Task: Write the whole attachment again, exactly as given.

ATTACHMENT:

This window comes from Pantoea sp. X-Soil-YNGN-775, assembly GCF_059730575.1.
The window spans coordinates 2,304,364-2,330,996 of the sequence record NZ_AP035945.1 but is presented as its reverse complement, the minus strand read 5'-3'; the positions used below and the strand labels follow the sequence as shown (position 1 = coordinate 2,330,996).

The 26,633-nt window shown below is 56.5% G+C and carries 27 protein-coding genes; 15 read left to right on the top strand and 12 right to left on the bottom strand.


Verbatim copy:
This window comes from Pantoea sp. X-Soil-YNGN-775, assembly GCF_059730575.1.
The window spans coordinates 2,304,364-2,330,996 of the sequence record NZ_AP035945.1 but is presented as its reverse complement, the minus strand read 5'-3'; the positions used below and the strand labels follow the sequence as shown (position 1 = coordinate 2,330,996).

The 26,633-nt window shown below is 56.5% G+C and carries 27 protein-coding genes; 15 read left to right on the top strand and 12 right to left on the bottom strand.